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10 Common Job-search Tax Deductions

        Money | Taxes

You’re hustling to get a 9-5 gig. The IRS might reward you for that, as long as it’s in the same field as your previous job.
You’re hustling to get a 9-5 gig. The IRS might reward you for that, as long as it’s in the same field as your previous job.
sot/Taxi Japan/Getty Images

Looking for a job is work in itself. There's the hustling for interviews, the following up on leads -- and the constant polite smiling and genial small talk as you meet potential employers. That's no easy job.

But you can be rewarded quite nicely for your toil. Sure, there's the long-term rewarding career, but the IRS will also give you some decent deductions if you're spending your hard-earned money looking for work. If you choose to itemize deductions rather than take the standard exemption, you can write off the costs of your job search. Since it's a miscellaneous deduction, it's subject to the 2 percent limit, which means that you have to have combined miscellaneous deductions greater than 2 percent of your adjusted gross income to begin writing them off. But if you qualify, it could pay off.

Let's not get ahead of ourselves though. First, we'll review a few rules about our common job-search deductions.

10: Them's the Rules

Although the IRS has some downright generous deductions for your job search, they do come with strict rules. So let's make sure your job-search expenses qualify before we carry on.

First, your job search can't be in a new occupation. That means two things: It can't be your first job, and it must be in the profession in which you already work. So if you're looking for deductions, now is not the time to abandon your massage therapy career to explore the world of artisan plumbing. (Frankly, there may not ever be a good time for that.)

You also can't have a "substantial" break in employment between your last job and the new one you're searching for. Note that the IRS doesn't provide a definition of "substantial," but better not go running off for a French sabbatical to recharge the batteries if you want to grab those write-offs.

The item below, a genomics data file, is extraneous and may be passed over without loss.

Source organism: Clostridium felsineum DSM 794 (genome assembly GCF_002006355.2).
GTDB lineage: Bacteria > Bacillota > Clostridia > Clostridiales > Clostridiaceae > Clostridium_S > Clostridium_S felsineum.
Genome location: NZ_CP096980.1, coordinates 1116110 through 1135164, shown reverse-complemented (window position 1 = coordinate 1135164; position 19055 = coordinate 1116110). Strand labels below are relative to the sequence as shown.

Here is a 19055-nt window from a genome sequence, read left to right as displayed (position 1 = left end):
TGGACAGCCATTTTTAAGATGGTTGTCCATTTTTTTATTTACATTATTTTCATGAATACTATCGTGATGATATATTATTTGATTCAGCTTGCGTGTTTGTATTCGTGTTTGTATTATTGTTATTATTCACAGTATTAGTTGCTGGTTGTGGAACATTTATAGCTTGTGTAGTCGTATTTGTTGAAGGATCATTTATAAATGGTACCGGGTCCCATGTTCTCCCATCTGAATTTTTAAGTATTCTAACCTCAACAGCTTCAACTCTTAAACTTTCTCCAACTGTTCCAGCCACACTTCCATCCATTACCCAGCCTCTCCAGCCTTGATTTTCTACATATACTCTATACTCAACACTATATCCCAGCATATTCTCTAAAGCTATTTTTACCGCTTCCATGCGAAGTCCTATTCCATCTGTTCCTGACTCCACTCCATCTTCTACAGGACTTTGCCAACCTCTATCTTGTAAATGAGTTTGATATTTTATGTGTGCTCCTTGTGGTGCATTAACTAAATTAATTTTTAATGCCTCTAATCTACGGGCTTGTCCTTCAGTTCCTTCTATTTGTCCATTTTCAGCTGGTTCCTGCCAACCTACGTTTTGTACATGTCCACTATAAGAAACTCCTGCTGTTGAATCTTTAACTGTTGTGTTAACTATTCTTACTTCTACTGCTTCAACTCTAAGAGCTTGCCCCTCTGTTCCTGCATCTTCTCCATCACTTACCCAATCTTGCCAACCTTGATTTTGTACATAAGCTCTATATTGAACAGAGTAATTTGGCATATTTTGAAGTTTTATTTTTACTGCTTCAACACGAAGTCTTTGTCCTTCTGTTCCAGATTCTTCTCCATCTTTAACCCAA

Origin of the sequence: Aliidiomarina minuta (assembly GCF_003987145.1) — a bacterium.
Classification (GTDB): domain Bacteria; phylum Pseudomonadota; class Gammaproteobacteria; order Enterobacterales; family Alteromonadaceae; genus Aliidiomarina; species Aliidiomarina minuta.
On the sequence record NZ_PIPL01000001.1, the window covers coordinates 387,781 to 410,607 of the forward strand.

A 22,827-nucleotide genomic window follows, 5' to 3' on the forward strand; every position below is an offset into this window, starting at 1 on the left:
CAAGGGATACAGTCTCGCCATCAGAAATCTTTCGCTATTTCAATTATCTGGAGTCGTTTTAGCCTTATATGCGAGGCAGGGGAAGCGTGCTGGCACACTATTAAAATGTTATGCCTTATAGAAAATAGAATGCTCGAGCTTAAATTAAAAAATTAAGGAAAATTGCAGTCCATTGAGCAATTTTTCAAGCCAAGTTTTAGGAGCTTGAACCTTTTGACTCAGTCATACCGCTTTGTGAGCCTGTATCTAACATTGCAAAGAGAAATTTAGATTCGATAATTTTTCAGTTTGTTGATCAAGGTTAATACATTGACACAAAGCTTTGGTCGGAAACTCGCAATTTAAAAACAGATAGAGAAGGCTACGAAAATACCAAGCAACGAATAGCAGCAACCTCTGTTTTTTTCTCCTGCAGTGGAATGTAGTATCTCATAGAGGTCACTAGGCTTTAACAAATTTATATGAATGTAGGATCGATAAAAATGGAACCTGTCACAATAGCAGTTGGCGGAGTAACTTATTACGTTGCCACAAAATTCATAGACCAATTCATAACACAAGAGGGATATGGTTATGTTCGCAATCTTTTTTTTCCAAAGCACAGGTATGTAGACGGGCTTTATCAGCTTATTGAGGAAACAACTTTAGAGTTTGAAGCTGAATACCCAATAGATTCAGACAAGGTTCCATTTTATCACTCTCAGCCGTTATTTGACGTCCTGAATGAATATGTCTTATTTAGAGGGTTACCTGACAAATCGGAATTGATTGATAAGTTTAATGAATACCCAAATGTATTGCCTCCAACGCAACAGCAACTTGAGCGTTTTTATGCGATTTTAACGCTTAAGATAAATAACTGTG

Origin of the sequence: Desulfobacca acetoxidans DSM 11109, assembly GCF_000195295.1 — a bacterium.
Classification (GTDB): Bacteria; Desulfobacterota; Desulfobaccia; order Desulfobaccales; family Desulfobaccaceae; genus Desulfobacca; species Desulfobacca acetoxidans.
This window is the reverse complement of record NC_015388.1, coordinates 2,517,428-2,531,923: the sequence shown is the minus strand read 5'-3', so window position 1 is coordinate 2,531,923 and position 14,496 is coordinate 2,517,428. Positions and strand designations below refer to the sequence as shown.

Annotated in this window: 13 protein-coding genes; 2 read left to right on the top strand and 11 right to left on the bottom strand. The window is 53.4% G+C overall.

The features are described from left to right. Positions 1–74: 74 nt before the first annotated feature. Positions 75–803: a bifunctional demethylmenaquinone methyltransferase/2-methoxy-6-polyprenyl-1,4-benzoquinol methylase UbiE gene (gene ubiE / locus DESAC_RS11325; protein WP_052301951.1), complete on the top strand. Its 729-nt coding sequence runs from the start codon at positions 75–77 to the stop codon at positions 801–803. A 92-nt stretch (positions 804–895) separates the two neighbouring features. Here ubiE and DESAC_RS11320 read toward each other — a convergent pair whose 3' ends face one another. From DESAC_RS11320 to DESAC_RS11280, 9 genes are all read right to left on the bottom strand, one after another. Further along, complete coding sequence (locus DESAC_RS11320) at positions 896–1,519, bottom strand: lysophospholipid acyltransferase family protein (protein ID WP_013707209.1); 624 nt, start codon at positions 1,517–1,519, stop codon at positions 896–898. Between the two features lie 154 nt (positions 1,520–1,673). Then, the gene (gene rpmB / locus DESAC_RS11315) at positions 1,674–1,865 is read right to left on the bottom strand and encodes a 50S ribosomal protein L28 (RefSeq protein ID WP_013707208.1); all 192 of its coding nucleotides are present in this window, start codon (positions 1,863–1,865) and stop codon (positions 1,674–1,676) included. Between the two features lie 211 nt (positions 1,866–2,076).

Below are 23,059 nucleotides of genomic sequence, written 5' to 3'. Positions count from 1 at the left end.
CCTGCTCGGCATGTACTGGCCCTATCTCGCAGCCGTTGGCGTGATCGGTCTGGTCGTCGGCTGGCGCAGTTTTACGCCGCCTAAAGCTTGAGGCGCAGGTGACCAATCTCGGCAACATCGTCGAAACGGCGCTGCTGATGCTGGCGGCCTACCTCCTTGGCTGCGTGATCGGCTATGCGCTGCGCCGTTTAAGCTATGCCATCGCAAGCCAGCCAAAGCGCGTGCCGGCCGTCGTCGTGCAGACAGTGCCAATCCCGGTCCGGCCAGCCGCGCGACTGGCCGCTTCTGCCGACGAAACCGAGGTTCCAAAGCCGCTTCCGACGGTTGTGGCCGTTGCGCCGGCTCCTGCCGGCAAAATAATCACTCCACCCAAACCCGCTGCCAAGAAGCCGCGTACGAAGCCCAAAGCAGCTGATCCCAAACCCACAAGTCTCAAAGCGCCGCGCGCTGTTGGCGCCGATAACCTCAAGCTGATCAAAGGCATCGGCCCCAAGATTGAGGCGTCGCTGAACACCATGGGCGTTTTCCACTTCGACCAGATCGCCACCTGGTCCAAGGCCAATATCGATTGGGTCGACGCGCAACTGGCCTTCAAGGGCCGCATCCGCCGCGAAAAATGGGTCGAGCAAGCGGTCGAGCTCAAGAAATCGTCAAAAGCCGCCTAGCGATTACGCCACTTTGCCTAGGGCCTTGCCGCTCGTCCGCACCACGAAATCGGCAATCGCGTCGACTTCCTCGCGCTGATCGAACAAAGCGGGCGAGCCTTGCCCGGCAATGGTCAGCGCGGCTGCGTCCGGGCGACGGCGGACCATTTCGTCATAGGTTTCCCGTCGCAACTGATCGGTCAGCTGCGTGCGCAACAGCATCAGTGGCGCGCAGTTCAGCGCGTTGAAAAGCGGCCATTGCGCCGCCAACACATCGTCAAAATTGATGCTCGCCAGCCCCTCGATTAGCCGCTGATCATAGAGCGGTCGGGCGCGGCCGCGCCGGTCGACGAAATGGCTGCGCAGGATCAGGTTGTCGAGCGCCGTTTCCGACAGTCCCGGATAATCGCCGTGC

9: Resume

Now that we know you qualify for job-search expenses, let's dive into what you can write off. You should be delighted to know that -- despite being everyone's least favorite job-search task -- your resume is a perfectly acceptable deduction. No, not the cost it took to build your experience and qualifications -- you can't write off the summer you worked the drive-through window at your local fast-food joint. But the usual costs you probably associate with resume preparation are all included in the deductions. Printing, mailing -- heck, if you hire someone to spell-check it -- you can write it off.

Unfortunately, that doesn't mean you can pay someone to agree to pad your resume with fake references and try to deduct the cost. But if someone helps you develop or prepare your resume, by all means mark it down.

8: Employment Placement or Interview Prep

Getting a new job has never been a walk in the park, and finding yourself in an especially turbulent market can be even more daunting. You might realize that simply standing on a street corner and asking for work just isn't going to cut it and decide to hire an employment or temp agency to help place you in a suitable field. These services don't come free, so it can be a difficult decision for some. Accept a leg up for a fee, or risk it -- cheap and alone?

Don't fuss for too long. When you realize that any fees you pay to a person or organization to help you find a job are write-offs, you might be even more excited to get some career help. It doesn't just stop there: Do you fear the moment a potential employer asks you to list your weaknesses? You can also deduct the cost of any interview prep you pay for to learn how to dazzle your interviewers with your spot-on replies.

7: Advertising

Even if you do hire some outside help to find new work, that doesn't necessarily mean you get to kick back and let the job offers roll in. You still might find it useful to advertise your services and get your name out there.

While it's probably not wise to take this tax write-off if you hire an airplane to trail your resume and references on a banner in the sky, you can deduct the costs of advertising or marketing yourself for a new job. And now is as good a time as ever to remind you that the IRS isn't crazy; the agency will want to make sure you're spending reasonable amounts on all these job-search costs. (Think more along the lines of "putting an ad in the local weekly," less "paying for a gigantic billboard you can see from the freeway.")

6: Telephone and Legal Services

Even in this digital day and age, a lot of employers will ask you to do a phone interview before they're ready to commit to a day of shaking hands and introducing you around the office. And even that phone call is a write-off, as long as you have some way of keeping track of how much it cost you.

Keep in mind that any calls you make to look for jobs or interview can be included in the job-search deduction. So if you're calling around all over town to see if anyone can use a worker, you can write off the cost. And remember, that might mean phone consultations with a job agency or headhunter, too.

And while it comes after a job offer, don't forget that you can also deduct the cost of a lawyer you hire to look over a job contract -- even if you're just doing an over-the-phone consultation.


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